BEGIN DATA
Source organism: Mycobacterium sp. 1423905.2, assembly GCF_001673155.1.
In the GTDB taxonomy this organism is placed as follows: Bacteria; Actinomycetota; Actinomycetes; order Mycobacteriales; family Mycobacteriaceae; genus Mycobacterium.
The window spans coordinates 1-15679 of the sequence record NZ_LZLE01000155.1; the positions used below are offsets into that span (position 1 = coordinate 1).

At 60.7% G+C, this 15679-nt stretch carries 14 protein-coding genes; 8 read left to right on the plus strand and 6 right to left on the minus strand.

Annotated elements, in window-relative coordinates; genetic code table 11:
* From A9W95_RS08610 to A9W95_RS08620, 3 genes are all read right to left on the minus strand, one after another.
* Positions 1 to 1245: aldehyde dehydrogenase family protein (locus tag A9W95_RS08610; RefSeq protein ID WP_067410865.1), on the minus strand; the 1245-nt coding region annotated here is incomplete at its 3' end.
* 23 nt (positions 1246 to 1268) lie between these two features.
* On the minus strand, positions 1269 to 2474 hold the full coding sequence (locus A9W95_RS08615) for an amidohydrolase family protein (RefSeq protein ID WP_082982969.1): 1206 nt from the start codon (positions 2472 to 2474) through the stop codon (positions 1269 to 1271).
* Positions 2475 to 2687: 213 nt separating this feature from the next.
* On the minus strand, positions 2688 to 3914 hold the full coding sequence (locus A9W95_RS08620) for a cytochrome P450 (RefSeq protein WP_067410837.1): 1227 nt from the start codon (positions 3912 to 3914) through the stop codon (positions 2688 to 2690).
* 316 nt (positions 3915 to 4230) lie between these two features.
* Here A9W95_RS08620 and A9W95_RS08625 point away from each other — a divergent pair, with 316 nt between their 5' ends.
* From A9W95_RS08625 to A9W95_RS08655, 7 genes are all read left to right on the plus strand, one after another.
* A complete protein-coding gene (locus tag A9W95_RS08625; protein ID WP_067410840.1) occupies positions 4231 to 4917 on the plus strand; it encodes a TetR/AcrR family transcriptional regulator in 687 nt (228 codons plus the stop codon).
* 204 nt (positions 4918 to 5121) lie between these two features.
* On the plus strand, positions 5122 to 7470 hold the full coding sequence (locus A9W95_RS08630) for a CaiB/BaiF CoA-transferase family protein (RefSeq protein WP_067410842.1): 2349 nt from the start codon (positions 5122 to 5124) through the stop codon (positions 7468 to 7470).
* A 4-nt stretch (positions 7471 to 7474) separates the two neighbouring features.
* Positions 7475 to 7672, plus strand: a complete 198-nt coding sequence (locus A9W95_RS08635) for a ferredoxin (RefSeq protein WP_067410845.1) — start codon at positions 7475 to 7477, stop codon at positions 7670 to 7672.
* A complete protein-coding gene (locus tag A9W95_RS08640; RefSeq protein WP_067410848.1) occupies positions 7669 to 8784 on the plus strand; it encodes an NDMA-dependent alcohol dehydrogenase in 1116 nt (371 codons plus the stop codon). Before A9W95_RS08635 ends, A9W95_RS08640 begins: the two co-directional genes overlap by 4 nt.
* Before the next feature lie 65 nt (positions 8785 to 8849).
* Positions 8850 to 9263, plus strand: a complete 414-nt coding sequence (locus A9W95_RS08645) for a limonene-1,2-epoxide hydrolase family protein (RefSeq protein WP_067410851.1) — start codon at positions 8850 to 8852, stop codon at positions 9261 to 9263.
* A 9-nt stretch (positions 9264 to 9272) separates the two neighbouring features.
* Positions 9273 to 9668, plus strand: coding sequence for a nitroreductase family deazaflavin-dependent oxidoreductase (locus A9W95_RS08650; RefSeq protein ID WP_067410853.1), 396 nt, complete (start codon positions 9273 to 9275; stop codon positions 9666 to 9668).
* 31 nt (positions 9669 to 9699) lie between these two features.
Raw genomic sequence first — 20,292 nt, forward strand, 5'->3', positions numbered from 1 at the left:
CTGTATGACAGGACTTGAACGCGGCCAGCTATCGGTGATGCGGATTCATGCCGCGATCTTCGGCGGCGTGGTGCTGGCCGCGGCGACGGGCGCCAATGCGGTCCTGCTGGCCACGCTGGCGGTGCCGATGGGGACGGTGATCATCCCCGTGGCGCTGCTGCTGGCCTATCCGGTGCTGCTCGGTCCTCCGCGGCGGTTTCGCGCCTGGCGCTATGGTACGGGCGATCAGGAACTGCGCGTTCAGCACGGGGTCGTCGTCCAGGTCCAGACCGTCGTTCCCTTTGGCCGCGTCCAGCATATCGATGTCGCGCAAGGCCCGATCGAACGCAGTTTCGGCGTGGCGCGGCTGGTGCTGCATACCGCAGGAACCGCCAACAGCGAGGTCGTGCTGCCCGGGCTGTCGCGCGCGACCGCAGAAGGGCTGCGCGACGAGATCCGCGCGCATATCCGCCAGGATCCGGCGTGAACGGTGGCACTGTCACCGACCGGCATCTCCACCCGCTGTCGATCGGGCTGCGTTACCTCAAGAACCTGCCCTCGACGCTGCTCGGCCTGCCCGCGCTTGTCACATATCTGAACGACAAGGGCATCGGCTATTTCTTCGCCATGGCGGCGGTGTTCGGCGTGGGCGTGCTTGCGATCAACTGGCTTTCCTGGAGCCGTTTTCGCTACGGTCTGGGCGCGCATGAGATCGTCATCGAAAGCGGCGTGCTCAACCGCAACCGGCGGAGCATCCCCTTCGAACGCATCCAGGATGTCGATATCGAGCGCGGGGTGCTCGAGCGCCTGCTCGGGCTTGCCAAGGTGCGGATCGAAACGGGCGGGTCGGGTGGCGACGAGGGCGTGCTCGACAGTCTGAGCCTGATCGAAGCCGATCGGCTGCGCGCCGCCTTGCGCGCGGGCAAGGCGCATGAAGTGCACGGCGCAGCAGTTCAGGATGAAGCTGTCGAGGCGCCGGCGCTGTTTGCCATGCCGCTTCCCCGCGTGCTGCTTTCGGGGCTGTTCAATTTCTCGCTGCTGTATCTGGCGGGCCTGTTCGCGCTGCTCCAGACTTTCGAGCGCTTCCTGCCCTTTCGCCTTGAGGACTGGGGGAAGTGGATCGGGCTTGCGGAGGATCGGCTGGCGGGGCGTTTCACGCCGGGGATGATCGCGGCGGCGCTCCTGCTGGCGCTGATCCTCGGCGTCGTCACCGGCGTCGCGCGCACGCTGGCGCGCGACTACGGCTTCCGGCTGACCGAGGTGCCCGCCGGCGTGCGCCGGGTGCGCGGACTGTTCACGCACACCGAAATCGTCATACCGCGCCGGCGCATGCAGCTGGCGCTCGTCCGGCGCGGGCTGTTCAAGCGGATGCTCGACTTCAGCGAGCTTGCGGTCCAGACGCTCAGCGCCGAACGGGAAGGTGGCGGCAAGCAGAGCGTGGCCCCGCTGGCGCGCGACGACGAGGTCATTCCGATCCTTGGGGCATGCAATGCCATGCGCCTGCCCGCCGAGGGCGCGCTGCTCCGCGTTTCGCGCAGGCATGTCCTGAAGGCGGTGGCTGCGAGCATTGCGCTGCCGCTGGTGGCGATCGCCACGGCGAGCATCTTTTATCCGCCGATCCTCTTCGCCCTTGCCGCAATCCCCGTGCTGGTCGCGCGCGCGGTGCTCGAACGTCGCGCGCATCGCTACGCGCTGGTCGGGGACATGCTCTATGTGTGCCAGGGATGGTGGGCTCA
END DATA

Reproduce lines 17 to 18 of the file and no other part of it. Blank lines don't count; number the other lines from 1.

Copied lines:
* On the plus strand, positions 5122 to 7470 hold the full coding sequence (locus A9W95_RS08630) for a CaiB/BaiF CoA-transferase family protein (RefSeq protein WP_067410842.1): 2349 nt from the start codon (positions 5122 to 5124) through the stop codon (positions 7468 to 7470).
* A 4-nt stretch (positions 7471 to 7474) separates the two neighbouring features.